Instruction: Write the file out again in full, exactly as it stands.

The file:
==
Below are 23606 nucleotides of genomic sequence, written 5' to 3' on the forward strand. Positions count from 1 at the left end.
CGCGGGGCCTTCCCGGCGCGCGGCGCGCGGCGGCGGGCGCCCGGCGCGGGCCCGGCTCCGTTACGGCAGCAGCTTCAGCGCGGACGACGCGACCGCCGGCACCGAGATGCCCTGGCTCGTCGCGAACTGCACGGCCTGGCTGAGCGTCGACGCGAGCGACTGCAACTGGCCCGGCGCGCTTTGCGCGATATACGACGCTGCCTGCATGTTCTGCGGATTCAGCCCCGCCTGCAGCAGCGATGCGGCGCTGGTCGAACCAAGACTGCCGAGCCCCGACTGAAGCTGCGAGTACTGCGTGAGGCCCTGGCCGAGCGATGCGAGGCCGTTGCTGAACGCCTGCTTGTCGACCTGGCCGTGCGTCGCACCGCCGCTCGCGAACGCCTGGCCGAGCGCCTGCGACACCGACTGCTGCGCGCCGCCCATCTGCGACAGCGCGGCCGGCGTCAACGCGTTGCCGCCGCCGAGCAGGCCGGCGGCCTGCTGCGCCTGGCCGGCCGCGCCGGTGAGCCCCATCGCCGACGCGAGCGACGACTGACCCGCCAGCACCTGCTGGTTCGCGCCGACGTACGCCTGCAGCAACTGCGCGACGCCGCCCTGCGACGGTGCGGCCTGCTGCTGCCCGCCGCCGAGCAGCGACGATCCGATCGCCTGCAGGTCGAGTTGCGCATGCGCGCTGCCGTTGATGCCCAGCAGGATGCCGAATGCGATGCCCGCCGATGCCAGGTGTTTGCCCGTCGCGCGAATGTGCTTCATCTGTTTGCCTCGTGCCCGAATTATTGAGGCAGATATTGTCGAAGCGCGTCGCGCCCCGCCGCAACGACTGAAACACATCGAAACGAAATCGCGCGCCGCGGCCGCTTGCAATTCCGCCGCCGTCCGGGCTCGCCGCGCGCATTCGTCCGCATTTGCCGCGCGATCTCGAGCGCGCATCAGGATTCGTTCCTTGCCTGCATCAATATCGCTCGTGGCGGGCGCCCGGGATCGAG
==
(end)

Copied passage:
Below are 23606 nucleotides of genomic sequence, written 5' to 3' on the forward strand. Positions count from 1 at the left end.
CGCGGGGCCTTCCCGGCGCGCGGCGCGCGGCGGCGGGCGCCCGGCGCGGGCCCGGCTCCGTTACGGCAGCAGCTTCAGCGCGGACGACGCGACCGCCGGCACCGAGATGCCCTGGCTCGTCGCGAACTGCACGGCCTGGCTGAGCGTCGACGCGAGCGACTGCAACTGGCCCGGCGCGCTTTGCGCGATATACGACGCTGCCTGCATGTTCTGCGGATTCAGCCCCGCCTGCAGCAGCGATGCGGCGCTGGTCGAACCAAGACTGCCGAGCCCCGACTGAAGCTGCGAGTACTGCGTGAGGCCCTGGCCGAGCGATGCGAGGCCGTTGCTGAACGCCTGCTTGTCGACCTGGCCGTGCGTCGCACCGCCGCTCGCGAACGCCTGGCCGAGCGCCTGCGACACCGACTGCTGCGCGCCGCCCATCTGCGACAGCGCGGCCGGCGTCAACGCGTTGCCGCCGCCGAGCAGGCCGGCGGCCTGCTGCGCCTGGCCGGCCGCGCCGGTGAGCCCCATCGCCGACGCGAGCGACGACTGACCCGCCAGCACCTGCTGGTTCGCGCCGACGTACGCCTGCAGCAACTGCGCGACGCCGCCCTGCGACGGTGCGGCCTGCTGCTGCCCGCCGCCGAGCAGCGACGATCCGATCGCCTGCAGGTCGAGTTGCGCATGCGCGCTGCCGTTGATGCCCAGCAGGATGCCGAATGCGATGCCCGCCGATGCCAGGTGTTTGCCCGTCGCGCGAATGTGCTTCATCTGTTTGCCTCGTGCCCGAATTATTGAGGCAGATATTGTCGAAGCGCGTCGCGCCCCGCCGCAACGACTGAAACACATCGAAACGAAATCGCGCGCCGCGGCCGCTTGCAATTCCGCCGCCGTCCGGGCTCGCCGCGCGCATTCGTCCGCATTTGCCGCGCGATCTCGAGCGCGCATCAGGATTCGTTCCTTGCCTGCATCAATATCGCTCGTGGCGGGCGCCCGGGATCGAG